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Last fall I was given 3 very tubers for planting bearded Iris. The leaves were still attached and the plant had been cut down to about half to reduce stress of replanting. I have no idea what the name is or what it looks like only that the bloom is "purple and very large" I planted them as soon as I got them home and this year they came up early in the spring but have produced no flower stem. Is this due to the fact that they bloomed last year before I got them? Our weird weather, 80 degrees one day and a frost the next. Or did I just plant them too deep, should I dig around them and double check the depth? TIA for the help!
I wouldn't worry about them much...sometimes iris need to get settled in. Check the proper depth, the Knees ( or thick part of the rhizhome should be at ground level or a bit higher, no more than half showing. I dug and replanted iris last fall, along with a buy from Craig's list, more tham 600-1000 iris went in and this spring I will only get about 60 to bloom. Sad, but I figure next year will be fabulous. Also make sure they get atleast 6 hours of sun.
It's early here,but here's a few that just began to bloom this week.
Your flowers are beautiful! I think i put mine in to deap as I didn't leave any of the rhizhome showing. Should I dig them and bring them up a bit now or wait until fall? It's only mid May and in zone 4 so normally I would just do it now but it's alreay in the 80's and hasn't rained in over a week.
Yes, their "butts" should be showing...Make a little soil hill and place rhizome on top and then just cover the roots...I have one that I even ran out of soil to cover the roots but since it wasn't completely buried it still bloomed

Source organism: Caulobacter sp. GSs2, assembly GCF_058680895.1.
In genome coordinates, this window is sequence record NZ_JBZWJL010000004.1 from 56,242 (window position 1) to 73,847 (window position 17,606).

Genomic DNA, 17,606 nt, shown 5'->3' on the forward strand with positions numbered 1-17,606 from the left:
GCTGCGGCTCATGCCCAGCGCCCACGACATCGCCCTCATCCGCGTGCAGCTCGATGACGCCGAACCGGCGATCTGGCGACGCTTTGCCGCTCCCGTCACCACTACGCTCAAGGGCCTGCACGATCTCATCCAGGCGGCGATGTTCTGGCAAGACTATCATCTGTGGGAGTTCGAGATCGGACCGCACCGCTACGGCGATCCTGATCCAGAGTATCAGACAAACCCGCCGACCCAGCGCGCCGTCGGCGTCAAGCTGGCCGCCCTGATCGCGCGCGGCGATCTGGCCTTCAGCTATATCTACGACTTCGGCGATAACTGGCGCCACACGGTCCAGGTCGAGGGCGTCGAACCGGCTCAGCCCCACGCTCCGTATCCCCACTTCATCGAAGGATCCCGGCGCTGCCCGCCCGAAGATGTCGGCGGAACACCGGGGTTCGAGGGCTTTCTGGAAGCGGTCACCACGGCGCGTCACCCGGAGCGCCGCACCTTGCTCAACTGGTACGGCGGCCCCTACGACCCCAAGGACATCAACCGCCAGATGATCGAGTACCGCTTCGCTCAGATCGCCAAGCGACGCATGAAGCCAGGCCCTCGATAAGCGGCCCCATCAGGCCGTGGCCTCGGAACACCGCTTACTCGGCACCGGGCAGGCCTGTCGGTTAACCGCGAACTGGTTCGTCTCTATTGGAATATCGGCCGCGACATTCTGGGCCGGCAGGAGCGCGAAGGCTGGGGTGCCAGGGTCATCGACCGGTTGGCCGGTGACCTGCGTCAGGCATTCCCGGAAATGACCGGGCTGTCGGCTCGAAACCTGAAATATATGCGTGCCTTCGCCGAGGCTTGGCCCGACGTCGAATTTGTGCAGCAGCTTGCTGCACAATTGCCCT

It's still early in the season for z4, might even try and removing a bit of the soil now. Another thing you could also try say late June if they haven't bloomed is use a shovel or spading fork to lift them just a bit, brush off some of the soil and put it down in the hole without totally removing them. I know it's cheating but sometimes that ok!!! Lol..
some newbies I just got last week from the Iris u-dig farm.
None of mine bloom every year. This year I had none of them bloom. The bed was too wet most of last winter as we had rain but no cold temps. Had some leaf fans looking healthy but no flowers:lol: I'll be escavating this summer to see what is left. I like to think it's just giving me space for new favorites.
Kathy--you ever divide that blue one (1st photo post, 4th photo) make sure I get one:lol: Love the color of the top of it!
Iris rhizomes should sit on top of the soil with maybe the sides buried. If you put them under soil, they can rot and be damaged by pests. When I divide them, I just push them down gently, to make sure the bottom is in contact with the soil. Usually the reason I get in there & divide is because they've become buried, not because they're too crowded.
I checked them yesterday when I was mulching, they are way to deep. I actually found flower stems on two of them but it looked as if they dried up on the end before they flowered? I was gone back and forth to Mayo clinic for about two weeks but I think I was home enough to see if it bloomed at least once. I'm raising them up this evening after the sun is off them and things start to cool down a bit.
All these types of Iris need to have there tubers just on top of the soil so the sun (when it comes out) When you pla\nt them make sure you add lots of
manure / compost or other matter that would help retain some moisture at the roots and food for when the plants are using lots of energy making flowers and new tubers as the season progresses.
Every 3 / 4 years you need to lift and clean the tubers by cutting them up as the oldest part in the middle will then be woody and have stopped giving good quality flowers if any flowers it all. Once you have removed this older part, you will be able to see the newer tubers that have grown over the 3/4 years, split these nice new plump parts and make sure they have roots attached, replant these as before and you will have a good selection of nice new tubers to either grow on or give away as gifts etc, the cut off parts will be the same type as the parent so make labels for these, as you re-plant the new tubers you have dug up, cut the foliage by half to prevent the tuber rocking about should they get blown by wind or any other forms of disturbance till their roots get down to get a firm hold of the nice humas soil.
Best time for this job is late summer before the cold weather or early spring when they plants begin to come out of winter sleep. I prefer to do this type of work in late summer as I tidy the borders and gives you a chance to check all your permenant plants and add some bone meal etc, then they are ready for winter rest.
Hope this helps WeeNel.